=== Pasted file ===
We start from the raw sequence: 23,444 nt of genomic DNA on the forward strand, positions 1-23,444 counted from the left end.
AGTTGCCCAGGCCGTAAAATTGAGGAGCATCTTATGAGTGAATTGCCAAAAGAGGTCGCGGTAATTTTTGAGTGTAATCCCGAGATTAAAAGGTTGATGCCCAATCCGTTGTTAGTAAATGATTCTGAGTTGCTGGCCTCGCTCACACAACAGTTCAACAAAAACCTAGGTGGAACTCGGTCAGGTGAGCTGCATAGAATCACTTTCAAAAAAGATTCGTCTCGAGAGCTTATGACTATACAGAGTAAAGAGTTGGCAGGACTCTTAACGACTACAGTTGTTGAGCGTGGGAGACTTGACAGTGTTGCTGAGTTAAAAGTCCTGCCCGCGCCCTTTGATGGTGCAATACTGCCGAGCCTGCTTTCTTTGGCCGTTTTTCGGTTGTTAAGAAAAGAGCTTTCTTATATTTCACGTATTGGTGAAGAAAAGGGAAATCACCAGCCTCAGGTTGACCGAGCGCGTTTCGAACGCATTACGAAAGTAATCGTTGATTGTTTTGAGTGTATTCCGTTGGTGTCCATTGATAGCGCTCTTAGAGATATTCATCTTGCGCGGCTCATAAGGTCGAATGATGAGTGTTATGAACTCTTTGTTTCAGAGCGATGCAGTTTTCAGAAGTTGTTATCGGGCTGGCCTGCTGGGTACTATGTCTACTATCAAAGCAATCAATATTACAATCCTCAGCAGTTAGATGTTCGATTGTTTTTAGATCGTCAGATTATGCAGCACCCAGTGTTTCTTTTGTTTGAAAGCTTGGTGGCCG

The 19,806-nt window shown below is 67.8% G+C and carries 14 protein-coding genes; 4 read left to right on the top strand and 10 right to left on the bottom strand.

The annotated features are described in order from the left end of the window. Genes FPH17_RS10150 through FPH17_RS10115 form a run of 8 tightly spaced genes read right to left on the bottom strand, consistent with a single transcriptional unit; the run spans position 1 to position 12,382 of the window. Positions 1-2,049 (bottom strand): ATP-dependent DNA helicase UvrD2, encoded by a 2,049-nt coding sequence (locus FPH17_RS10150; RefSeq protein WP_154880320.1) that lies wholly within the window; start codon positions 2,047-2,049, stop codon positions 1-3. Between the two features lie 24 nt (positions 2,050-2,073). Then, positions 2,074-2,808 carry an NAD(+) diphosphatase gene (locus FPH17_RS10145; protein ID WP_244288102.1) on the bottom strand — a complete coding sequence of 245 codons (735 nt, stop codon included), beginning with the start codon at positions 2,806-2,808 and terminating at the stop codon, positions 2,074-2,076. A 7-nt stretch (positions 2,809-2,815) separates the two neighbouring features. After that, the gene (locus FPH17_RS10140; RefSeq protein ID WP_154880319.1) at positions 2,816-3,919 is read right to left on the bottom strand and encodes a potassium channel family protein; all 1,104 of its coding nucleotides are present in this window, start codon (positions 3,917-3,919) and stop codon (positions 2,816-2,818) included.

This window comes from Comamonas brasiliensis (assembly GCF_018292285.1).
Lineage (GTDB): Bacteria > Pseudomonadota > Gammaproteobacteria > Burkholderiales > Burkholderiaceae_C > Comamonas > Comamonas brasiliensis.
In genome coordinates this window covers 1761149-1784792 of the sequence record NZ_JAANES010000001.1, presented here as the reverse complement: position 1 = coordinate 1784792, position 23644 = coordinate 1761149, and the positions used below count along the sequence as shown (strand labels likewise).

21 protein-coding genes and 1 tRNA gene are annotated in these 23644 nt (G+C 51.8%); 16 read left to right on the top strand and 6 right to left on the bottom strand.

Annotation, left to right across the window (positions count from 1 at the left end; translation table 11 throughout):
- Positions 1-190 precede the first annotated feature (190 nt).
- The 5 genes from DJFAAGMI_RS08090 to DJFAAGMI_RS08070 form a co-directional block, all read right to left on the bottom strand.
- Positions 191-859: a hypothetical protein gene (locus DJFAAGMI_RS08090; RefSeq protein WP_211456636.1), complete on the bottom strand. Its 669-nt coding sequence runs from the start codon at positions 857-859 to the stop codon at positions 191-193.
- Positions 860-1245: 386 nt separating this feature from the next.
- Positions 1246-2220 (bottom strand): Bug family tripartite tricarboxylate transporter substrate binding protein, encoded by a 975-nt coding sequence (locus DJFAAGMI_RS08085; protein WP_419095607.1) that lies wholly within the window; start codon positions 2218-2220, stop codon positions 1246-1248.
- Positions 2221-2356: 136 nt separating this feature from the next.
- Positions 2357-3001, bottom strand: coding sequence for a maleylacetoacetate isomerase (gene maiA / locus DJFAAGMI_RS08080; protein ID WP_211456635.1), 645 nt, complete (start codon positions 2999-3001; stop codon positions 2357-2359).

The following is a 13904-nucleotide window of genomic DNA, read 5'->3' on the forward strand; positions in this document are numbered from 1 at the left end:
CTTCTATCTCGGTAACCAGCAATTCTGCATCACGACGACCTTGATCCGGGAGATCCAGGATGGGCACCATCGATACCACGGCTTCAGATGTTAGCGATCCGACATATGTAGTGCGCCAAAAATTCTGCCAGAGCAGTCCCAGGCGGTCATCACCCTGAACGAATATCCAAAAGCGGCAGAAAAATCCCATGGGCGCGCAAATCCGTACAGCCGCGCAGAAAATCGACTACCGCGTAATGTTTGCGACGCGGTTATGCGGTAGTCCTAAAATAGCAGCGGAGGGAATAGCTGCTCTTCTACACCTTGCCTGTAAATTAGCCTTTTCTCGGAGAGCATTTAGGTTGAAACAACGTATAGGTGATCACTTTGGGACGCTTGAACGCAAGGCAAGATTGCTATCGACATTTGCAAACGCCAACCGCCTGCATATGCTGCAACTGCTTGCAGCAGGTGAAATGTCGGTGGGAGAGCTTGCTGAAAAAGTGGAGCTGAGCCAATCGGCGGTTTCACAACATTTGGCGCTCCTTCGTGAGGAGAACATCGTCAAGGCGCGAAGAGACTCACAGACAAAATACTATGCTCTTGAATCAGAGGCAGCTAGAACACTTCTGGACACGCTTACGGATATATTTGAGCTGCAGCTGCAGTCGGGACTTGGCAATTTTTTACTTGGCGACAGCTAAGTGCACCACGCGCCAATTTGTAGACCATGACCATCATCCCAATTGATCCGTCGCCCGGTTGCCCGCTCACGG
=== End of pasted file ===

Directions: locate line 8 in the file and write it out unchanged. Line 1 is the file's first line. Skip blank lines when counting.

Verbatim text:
21 protein-coding genes and 1 tRNA gene are annotated in these 23644 nt (G+C 51.8%); 16 read left to right on the top strand and 6 right to left on the bottom strand.